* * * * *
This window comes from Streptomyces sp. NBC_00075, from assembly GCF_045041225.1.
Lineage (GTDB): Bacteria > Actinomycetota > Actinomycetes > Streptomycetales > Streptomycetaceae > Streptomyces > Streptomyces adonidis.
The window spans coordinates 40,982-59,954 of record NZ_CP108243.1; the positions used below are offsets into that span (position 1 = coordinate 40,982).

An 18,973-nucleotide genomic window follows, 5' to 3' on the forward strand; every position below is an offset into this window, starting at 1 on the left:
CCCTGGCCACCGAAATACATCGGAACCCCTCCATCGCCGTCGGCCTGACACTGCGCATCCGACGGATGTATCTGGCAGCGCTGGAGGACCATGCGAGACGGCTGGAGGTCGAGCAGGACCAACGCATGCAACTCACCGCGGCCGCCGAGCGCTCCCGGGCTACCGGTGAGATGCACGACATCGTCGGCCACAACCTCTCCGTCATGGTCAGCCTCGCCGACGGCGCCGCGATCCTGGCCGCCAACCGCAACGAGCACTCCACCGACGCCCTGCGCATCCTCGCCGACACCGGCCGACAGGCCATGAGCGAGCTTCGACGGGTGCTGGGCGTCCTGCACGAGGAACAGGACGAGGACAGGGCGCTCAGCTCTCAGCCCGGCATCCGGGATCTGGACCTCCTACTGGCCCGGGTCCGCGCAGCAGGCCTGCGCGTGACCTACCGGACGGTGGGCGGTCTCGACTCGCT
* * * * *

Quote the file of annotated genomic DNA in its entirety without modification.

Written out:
This window comes from Streptomyces sp. NBC_00075, from assembly GCF_045041225.1.
Lineage (GTDB): Bacteria > Actinomycetota > Actinomycetes > Streptomycetales > Streptomycetaceae > Streptomyces > Streptomyces adonidis.
The window spans coordinates 40,982-59,954 of record NZ_CP108243.1; the positions used below are offsets into that span (position 1 = coordinate 40,982).

An 18,973-nucleotide genomic window follows, 5' to 3' on the forward strand; every position below is an offset into this window, starting at 1 on the left:
CCCTGGCCACCGAAATACATCGGAACCCCTCCATCGCCGTCGGCCTGACACTGCGCATCCGACGGATGTATCTGGCAGCGCTGGAGGACCATGCGAGACGGCTGGAGGTCGAGCAGGACCAACGCATGCAACTCACCGCGGCCGCCGAGCGCTCCCGGGCTACCGGTGAGATGCACGACATCGTCGGCCACAACCTCTCCGTCATGGTCAGCCTCGCCGACGGCGCCGCGATCCTGGCCGCCAACCGCAACGAGCACTCCACCGACGCCCTGCGCATCCTCGCCGACACCGGCCGACAGGCCATGAGCGAGCTTCGACGGGTGCTGGGCGTCCTGCACGAGGAACAGGACGAGGACAGGGCGCTCAGCTCTCAGCCCGGCATCCGGGATCTGGACCTCCTACTGGCCCGGGTCCGCGCAGCAGGCCTGCGCGTGACCTACCGGACGGTGGGCGGTCTCGACTCGCT